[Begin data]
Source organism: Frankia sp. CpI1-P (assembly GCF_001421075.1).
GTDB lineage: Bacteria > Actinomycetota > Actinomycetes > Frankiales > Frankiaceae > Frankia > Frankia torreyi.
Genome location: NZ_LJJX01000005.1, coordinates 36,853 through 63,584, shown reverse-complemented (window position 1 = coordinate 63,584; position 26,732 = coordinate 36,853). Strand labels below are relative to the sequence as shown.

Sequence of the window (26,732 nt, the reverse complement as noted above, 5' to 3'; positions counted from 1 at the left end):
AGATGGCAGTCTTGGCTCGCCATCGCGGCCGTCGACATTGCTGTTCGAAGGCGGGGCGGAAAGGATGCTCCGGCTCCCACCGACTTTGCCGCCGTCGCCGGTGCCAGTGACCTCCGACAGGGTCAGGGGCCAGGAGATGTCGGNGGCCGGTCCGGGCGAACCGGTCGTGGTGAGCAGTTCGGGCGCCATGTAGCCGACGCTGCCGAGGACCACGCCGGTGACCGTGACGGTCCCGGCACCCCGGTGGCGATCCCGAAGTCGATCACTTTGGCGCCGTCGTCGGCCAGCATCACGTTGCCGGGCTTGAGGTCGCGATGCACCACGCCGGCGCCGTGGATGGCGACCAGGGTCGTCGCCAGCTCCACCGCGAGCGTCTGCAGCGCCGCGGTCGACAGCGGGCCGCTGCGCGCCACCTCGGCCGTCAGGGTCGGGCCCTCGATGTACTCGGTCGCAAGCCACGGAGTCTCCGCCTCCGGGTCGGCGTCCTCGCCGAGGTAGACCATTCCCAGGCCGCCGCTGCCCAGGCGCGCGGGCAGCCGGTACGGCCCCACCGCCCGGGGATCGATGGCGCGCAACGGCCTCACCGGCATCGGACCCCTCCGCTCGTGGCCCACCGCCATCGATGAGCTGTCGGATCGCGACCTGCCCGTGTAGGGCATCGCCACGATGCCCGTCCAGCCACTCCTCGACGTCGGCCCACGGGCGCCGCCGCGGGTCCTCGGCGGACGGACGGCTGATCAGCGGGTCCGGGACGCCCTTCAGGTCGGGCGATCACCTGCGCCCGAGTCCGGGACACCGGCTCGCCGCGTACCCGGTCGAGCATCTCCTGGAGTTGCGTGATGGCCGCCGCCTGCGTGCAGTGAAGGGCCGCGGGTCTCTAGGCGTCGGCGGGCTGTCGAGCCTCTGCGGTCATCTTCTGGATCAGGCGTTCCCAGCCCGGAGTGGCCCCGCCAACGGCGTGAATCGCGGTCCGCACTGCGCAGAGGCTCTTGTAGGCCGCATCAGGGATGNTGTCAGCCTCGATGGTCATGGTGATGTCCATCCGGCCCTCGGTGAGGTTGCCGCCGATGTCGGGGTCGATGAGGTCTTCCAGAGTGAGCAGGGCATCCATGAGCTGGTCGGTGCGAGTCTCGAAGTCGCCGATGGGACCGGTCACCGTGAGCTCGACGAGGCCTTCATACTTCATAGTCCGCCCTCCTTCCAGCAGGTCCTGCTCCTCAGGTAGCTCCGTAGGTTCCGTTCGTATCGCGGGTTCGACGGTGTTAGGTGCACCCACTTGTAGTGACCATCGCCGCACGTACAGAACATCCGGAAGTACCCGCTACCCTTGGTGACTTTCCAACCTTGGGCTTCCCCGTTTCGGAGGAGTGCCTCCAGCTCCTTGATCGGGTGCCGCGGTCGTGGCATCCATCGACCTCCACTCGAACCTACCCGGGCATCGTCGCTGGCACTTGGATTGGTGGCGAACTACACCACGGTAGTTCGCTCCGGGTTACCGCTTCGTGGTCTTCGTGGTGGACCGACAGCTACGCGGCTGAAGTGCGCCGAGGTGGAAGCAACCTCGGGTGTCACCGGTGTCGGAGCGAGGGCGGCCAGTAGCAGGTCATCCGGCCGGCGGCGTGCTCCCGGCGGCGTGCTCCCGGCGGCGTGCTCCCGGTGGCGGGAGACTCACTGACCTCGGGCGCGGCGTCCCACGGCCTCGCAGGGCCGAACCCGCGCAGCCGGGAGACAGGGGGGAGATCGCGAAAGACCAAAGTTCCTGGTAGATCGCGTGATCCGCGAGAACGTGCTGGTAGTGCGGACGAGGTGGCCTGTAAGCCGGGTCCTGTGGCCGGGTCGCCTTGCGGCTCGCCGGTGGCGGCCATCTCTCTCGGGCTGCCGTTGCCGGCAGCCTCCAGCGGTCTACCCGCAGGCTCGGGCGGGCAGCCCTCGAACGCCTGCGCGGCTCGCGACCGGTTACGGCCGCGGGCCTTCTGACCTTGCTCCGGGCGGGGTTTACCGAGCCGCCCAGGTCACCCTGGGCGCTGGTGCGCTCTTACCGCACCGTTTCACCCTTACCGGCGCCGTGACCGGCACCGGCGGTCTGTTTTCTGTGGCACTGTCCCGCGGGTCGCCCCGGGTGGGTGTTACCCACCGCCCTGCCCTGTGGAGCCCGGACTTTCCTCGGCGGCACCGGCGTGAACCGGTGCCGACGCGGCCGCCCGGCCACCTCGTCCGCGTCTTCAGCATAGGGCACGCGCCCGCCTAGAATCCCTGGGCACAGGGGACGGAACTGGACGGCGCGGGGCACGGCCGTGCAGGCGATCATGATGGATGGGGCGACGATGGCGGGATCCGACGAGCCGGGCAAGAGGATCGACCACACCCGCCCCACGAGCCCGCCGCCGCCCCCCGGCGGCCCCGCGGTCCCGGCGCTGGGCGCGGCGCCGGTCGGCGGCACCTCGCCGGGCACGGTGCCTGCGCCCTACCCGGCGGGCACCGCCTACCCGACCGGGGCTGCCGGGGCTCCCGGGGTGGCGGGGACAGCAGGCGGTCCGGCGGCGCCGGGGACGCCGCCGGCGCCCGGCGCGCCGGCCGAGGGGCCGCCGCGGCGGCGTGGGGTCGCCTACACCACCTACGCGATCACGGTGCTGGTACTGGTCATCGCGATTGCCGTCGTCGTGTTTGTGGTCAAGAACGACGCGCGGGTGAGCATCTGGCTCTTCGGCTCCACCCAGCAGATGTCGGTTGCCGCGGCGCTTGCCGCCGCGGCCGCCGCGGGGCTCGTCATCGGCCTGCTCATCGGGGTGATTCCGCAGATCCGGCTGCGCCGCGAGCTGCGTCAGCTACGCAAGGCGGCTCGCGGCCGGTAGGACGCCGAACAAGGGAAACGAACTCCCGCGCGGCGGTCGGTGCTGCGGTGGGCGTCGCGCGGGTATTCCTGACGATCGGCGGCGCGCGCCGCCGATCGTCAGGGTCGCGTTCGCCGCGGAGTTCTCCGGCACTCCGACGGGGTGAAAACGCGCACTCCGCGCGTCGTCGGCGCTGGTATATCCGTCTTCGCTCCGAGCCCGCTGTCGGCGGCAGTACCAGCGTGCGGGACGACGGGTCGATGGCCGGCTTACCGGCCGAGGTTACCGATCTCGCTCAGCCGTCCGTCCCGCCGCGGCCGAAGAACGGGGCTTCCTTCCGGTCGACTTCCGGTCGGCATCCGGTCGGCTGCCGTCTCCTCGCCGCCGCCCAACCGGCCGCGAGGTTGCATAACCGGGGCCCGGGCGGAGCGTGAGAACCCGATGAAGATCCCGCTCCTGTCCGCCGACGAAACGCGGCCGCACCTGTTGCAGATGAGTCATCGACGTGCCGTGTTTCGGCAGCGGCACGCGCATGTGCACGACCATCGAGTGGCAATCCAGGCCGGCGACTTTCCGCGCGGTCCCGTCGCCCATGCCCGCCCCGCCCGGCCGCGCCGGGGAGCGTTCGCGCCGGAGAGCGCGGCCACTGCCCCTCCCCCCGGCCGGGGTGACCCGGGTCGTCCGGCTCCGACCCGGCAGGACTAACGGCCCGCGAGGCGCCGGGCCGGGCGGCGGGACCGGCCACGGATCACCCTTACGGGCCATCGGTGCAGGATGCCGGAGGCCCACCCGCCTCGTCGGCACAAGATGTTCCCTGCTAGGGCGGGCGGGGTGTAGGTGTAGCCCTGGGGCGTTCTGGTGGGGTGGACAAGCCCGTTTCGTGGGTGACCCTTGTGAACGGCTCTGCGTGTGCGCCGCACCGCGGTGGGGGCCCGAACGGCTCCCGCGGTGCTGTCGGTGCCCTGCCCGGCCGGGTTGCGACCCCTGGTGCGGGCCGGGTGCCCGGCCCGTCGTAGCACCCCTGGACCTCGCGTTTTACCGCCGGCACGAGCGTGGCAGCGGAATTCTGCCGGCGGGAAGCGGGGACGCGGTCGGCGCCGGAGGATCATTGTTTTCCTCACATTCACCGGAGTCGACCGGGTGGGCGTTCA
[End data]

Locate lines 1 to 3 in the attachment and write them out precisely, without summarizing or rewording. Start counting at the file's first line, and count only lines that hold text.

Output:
Source organism: Frankia sp. CpI1-P (assembly GCF_001421075.1).
GTDB lineage: Bacteria > Actinomycetota > Actinomycetes > Frankiales > Frankiaceae > Frankia > Frankia torreyi.
Genome location: NZ_LJJX01000005.1, coordinates 36,853 through 63,584, shown reverse-complemented (window position 1 = coordinate 63,584; position 26,732 = coordinate 36,853). Strand labels below are relative to the sequence as shown.